Reserve Bank governor Michele Bullock is keeping her options open on interest rate movements both up and down and remains alert to economic risks on the horizon.
“Nothing’s in, nothing’s out,” Ms Bullock said during the first-ever post-meeting media conference.
Board members decided to leave interest rates steady at 4.35 per cent on Tuesday after the bank’s first two-day meeting in what was an almost universally expected move.
With encouraging progress on inflation logged in the December consumer price update, focus has switched from the possibility of more interest rate hikes in this cycle to the likely timing of cuts.
Yet Ms Bullock said the central bank was dealing with both upside and downside risks to its economic outlook and would not rule out more increases to monetary policy.
“If the risks on the downside present themselves, then we have the options of cutting interest rates. If the risks on the upside eventuate, then we might have to look at whether or not we need to increase again,” she said.
Asked if inflation was heading sustainably back within the two-three per cent band, she said Australia was “potentially” still on the narrow path to a soft landing.
This refers to a situation where inflation is brought under control while the economy keeps growing.
“My predecessor used to talk about the narrow path. I feel that we are potentially on that narrow path, but I also feel that we need to just remain very alert to the risks on both sides,” she said.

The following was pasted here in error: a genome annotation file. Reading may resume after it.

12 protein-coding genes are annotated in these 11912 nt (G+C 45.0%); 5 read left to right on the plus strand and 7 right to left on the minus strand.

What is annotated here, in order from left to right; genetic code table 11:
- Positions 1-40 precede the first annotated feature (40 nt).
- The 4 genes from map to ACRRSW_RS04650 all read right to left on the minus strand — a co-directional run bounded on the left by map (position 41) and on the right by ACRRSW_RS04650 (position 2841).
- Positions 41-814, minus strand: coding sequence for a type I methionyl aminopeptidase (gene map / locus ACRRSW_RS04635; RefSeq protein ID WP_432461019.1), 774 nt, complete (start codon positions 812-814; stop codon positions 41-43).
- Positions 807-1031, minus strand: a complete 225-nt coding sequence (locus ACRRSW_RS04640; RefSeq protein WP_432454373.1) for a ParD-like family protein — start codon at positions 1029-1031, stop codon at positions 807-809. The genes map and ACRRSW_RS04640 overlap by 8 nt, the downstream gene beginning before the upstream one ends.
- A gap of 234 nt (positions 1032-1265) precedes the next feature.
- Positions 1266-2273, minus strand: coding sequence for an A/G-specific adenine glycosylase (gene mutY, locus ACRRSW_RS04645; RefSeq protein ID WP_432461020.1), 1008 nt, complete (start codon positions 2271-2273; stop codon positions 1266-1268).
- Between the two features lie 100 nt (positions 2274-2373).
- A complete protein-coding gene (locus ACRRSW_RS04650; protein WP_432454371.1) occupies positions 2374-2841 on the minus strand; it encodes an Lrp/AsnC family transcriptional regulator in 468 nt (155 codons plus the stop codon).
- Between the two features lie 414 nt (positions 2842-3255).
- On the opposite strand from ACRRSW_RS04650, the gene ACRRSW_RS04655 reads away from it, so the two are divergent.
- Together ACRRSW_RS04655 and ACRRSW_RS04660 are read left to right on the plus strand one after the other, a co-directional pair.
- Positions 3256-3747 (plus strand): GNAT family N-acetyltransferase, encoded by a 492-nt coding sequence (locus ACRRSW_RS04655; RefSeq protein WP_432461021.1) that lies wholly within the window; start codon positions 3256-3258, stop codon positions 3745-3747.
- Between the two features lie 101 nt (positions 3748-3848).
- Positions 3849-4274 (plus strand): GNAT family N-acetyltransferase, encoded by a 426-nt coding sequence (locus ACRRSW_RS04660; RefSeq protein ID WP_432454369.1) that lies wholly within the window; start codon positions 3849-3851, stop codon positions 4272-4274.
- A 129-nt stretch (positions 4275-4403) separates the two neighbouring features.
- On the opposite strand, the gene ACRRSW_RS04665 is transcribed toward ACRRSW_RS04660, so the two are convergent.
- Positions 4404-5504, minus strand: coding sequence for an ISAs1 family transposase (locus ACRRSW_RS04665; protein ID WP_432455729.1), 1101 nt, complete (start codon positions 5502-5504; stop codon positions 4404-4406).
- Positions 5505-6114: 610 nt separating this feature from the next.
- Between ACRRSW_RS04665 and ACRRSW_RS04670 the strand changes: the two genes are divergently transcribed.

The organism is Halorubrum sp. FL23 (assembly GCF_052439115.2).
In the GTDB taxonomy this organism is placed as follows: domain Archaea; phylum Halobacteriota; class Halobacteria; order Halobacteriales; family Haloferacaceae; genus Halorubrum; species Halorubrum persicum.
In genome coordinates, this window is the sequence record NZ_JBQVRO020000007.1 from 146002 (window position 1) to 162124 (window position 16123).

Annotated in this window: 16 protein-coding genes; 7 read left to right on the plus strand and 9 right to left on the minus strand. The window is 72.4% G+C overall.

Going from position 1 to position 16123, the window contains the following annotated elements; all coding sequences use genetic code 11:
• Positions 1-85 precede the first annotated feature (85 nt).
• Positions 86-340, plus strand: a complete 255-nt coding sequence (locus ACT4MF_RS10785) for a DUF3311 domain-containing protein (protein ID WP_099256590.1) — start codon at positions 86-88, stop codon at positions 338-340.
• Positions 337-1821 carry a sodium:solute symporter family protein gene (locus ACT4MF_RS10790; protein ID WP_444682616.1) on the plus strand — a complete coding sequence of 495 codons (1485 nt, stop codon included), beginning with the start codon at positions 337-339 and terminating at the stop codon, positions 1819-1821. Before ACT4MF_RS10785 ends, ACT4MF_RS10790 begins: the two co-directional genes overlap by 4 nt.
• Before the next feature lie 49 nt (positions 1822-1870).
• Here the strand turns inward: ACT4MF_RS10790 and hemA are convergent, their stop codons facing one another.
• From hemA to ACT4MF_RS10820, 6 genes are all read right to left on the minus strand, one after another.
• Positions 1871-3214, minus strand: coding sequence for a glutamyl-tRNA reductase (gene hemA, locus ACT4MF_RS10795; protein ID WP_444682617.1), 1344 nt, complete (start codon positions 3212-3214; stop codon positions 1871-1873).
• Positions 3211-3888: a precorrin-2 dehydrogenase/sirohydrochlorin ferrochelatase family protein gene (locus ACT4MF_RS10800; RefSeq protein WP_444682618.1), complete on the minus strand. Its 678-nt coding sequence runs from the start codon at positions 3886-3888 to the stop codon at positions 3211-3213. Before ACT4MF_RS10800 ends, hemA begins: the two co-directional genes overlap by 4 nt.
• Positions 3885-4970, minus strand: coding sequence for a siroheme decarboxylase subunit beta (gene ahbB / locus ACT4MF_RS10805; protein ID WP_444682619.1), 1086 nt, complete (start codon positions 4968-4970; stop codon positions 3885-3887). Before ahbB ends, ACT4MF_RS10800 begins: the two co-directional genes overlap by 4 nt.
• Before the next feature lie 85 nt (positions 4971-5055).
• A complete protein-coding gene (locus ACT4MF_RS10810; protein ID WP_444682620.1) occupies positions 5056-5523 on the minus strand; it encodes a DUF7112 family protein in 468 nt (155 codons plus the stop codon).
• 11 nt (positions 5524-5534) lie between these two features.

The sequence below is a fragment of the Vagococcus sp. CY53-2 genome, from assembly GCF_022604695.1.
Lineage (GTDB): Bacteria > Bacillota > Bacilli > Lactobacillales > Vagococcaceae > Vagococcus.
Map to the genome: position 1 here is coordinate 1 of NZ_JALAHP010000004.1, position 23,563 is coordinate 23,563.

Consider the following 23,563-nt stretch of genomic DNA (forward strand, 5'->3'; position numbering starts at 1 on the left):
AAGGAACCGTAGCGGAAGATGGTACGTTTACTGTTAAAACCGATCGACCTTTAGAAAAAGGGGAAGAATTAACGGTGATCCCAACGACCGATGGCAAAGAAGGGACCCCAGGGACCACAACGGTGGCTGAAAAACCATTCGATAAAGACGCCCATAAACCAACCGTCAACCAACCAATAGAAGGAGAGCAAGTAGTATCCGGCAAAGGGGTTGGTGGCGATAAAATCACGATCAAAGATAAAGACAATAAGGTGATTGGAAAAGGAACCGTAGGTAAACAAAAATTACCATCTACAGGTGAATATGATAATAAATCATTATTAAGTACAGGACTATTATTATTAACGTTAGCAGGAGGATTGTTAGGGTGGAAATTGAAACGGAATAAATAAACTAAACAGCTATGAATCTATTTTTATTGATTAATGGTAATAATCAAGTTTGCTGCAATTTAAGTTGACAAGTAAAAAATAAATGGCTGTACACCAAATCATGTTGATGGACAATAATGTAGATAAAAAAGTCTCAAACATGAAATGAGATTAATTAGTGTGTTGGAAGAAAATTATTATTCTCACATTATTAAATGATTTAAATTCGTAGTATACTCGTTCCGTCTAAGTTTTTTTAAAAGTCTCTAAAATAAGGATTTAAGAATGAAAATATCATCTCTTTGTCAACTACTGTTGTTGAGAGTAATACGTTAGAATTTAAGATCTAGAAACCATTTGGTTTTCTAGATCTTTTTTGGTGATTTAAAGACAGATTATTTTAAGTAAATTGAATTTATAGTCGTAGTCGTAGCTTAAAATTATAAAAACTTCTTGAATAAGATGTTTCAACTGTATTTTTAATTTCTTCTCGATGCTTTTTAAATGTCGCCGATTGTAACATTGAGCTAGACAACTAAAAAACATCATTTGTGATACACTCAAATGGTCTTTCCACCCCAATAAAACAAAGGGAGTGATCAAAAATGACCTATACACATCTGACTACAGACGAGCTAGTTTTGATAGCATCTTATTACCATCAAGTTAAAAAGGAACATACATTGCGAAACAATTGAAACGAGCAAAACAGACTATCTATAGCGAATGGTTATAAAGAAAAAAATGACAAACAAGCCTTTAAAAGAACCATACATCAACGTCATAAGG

The news conference – a new edition to the post-meeting regime designed to inject more transparency into the bank’s operations – fleshed out communications in a statement issued by the board.
“Encouraging signs” were highlighted but the board “remains highly attentive to inflation risks”.
Uncertainty hanging over the Chinese economy was flagged, as well as risks stemming from the conflicts in Ukraine and the Middle East.
Services price inflation could also prove persistent in Australia, as it has elsewhere, with the board noting it had declined at a more gradual pace than goods and in line with the RBA’s earlier forecasts.
The central bank has also revised its inflation forecasts down but still expects inflation will be back within its target range by the end of 2025 and around the midpoint in 2026.
The RBA sees inflation falling to 3.3 per cent by June this year before easing very gradually to 2.8 per cent – within the two to three per cent target range – by December next year.
Treasurer Jim Chalmers welcomed the rate relief for Australians “already under the pump”.
“As the Reserve Bank said in its statement, there are encouraging signs in our economy, inflation is moderating but they recognise, as we do, that inflation is still too high in our economy,” he told parliament on Tuesday.
(Australian Associated Press)